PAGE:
Tuesday, December 15, 2015
"Sinatra: The Chairman" by James Kaplan
"Sinatra : The Chairman" by James Kaplan (Doubleday)
A horror story. I couldn't stop reading this biography, and it is over 800 and something-like pages, and it strikes me as the ultimate American tale, and as its nightmare. Frank Sinatra, without over-stating, is without a doubt a great figure in American culture. He is also a monster. Nevertheless, a truly great pop(ular) artist who can cut through the bullshit by just singing. It is when he's not singing is when trouble lurks like a bad disease.
I read James Kaaplan's first volume, "Frank: The Voice, ' with incredible pleasure. What made the book sing out so greatly was Kaplan's ability to capture the early years of Sinatra and make the reader understand the world that he lived in, and the life of a big band vocalist. Also the author has a firm grip on the music itself, so it wasn't all just punches, drinking - there was also the music aspect of Sinatra's life. "Sinatra: The Chairman" is like an everlasting hang-over that never gets better.
It is interesting how Kaplan entitled these two parts of the biography. "Frank: The Voice" is very much an intimate read on one's music and character. He used the first name, and also brings up the subject matter of his instrument of choice - the voice. The second volume is his family name "Sinatra" and it is about power "The Chairman." And for me, this is what I find both interesting and troublesome about the second volume. First of all, I don't feel like it's the author's fault. I think the publisher or editor should have made this biography into three separate volumes. The early years (The Voice), then perhaps a book on the rest of the 1950s to the 1960s - and then perhaps the last volume could focus on his aging life. The thing is with Sinatra you can make just a book just on his relationship with the Mafia/Kennedy, or one focusing on his films, and it would be a fascinating individual read.
After reading "The Chairman" I feel like I was in a boxing match with Sinatra. This is a man who gave as well as obtained pain for himself. Not a long death mind you, but for sure he's a soul who got beaten up over and over again. I can't feel sorry for him, but I also feel really tired after finishing this book. It is sort of like taking care of a sick relative and they're driving you crazy, even though you love them. Frank Sinatra, was a total creep. A nice creep at times, and he had the moves of a person who had the social grace. But like someone who experiences life as if someone turned off and on the lights in one's house, he must have been a dangerous man to hang out with.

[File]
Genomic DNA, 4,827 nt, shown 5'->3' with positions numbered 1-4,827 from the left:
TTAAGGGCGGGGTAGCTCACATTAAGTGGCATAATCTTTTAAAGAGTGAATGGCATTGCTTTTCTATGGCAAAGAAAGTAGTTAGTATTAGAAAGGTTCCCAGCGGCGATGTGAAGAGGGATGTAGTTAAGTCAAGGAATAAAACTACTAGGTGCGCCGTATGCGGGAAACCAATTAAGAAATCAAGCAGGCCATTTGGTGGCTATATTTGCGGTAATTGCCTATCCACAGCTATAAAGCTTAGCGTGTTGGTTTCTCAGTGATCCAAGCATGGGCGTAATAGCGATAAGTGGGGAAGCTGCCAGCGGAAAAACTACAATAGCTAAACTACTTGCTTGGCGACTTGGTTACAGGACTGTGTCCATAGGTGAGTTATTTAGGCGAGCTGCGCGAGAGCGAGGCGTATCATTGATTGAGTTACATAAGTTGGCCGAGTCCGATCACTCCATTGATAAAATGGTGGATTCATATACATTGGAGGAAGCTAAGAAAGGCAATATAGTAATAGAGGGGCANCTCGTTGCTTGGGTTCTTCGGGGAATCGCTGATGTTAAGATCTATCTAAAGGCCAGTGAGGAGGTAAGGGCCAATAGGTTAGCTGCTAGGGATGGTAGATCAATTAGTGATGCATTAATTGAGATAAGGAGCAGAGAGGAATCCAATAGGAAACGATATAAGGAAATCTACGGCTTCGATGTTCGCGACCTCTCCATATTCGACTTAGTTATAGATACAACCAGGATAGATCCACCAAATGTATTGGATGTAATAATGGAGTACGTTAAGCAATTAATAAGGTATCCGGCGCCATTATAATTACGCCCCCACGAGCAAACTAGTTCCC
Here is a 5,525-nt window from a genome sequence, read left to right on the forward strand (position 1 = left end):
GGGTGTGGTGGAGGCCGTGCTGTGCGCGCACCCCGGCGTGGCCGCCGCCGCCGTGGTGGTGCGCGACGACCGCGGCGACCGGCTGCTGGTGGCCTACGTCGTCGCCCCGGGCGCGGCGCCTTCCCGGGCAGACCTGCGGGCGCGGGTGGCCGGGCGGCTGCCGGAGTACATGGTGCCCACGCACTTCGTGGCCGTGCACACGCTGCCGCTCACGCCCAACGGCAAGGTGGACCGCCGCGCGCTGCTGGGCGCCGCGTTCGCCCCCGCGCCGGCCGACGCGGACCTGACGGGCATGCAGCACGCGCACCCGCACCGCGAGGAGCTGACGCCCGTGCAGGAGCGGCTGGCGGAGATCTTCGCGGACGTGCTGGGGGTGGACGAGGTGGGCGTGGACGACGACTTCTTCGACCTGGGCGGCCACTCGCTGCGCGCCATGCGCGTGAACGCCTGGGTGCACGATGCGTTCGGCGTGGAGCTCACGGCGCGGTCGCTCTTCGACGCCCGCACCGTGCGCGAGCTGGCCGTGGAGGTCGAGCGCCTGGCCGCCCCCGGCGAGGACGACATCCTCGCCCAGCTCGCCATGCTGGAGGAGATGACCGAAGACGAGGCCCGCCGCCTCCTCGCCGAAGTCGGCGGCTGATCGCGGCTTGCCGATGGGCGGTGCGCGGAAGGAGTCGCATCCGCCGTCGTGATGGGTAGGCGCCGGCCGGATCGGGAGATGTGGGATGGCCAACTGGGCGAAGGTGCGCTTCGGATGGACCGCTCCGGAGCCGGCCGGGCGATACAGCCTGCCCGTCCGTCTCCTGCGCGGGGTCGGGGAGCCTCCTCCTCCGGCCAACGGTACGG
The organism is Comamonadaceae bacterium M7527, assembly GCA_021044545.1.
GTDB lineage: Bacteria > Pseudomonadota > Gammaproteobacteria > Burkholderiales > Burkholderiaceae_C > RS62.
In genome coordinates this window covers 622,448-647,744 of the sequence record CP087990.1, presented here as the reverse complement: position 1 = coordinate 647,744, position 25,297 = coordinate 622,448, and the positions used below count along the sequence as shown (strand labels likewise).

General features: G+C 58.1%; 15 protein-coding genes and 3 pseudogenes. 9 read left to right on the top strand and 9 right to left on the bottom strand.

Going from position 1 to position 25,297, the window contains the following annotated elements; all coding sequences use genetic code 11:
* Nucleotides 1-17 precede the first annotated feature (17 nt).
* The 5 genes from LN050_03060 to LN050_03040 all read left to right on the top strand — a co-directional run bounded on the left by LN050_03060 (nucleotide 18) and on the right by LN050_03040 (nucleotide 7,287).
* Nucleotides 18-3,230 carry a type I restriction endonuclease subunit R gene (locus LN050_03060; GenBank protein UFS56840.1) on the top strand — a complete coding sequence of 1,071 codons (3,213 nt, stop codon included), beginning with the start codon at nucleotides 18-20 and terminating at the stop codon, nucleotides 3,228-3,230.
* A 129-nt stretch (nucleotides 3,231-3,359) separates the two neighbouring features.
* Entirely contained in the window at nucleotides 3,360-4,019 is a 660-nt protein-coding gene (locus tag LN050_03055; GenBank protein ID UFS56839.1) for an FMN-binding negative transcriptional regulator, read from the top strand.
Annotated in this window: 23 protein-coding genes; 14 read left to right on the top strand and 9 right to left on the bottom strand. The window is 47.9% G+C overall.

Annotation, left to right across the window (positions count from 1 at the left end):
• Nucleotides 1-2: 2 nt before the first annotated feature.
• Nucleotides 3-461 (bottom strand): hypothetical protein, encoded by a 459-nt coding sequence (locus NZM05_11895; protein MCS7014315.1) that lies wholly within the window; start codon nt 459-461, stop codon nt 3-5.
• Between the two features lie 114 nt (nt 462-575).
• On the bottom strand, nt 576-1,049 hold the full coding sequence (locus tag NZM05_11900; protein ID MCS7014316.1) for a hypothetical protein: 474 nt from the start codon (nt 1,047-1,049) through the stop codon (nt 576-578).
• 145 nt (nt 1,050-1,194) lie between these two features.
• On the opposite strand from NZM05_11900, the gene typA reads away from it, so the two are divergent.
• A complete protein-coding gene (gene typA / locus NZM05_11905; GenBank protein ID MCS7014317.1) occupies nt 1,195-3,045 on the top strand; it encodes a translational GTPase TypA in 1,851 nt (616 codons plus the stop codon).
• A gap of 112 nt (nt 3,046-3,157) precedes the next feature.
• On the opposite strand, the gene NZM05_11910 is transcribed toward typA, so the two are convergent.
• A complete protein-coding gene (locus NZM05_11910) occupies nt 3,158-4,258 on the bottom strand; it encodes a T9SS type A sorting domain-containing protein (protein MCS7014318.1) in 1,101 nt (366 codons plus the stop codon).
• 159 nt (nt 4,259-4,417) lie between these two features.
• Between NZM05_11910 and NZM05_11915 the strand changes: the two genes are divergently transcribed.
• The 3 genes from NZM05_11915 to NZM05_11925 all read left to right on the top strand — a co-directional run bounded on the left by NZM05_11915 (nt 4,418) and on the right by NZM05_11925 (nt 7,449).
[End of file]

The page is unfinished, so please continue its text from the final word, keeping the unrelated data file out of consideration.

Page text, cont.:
For me, when I listen to a classic Sinatra album, I'm totally lost in what he's saying to me at that moment when the needle hits the vinyl or I push the button on the CD player, or on my computer. He is one of the few singers, that I have to stop everything to listen to hm. His dictation or voice makes me follow the lyrics. He is probably one of the great American vocalists, where the lyrics are front and center. It is never lost in the mix of the recording. The wording is so important to his aesthetic. He had taste, and he understood the concept of the recording, so therefore he had a vision as well. This has nothing to do with his cruelty in his private life whatsoever. Nor do I think it has anything to do with his personal relationships. He comes upon a song, and bingo, he can express the full emotional aspect of that piece.
When I hear a Sinatra recording, I'm not thinking of the Mafia, his women, or anything in his life. I'm listening to someone who can articulate a certain joy or pain, that I can easily identify with. As a listener, I can't imagine myself as a jet-setting playboy, but I too know the stings and joy of love, and that is what is so masterful regarding Sinatra's talents. The noise of his private life is just that, noise. Of course, he had a fascinating life. The media is so psychotic and Sinatra had the misfortune (or talent) to feed that engine that never tired.
The problem of dealing with Sinatra's 100th birthday is that we are kind of forced to take his whole package. Therefore we can comment on his lifestyle and cruelty, and that somehow makes his art less appealing. Which is understandable, but the fact is he was a fantastic participant in record / music making, and that is what we should remember him for. The mid-life crisis that is the Rat Pack, his moronic relationship with certain girlfriends and male friends alike - all are interesting. But when I play a good Sinatra record, I totally forget all of that, and fall into the mist or landscape that is a combination of magic and vision. Sinatra had the ability to transform the listener, and that is what I like to remember him by.
"The Voice" and "The Chairman" is surely the last of the biographies on this gigantic figure. If you want to know who this man is, was, and his role in pop culture, these books will lead you to that path. On the other hand, I would recommend the Capital and some of the Reprise label material, that really addresses his importance to pop culture.
- Tosh Berman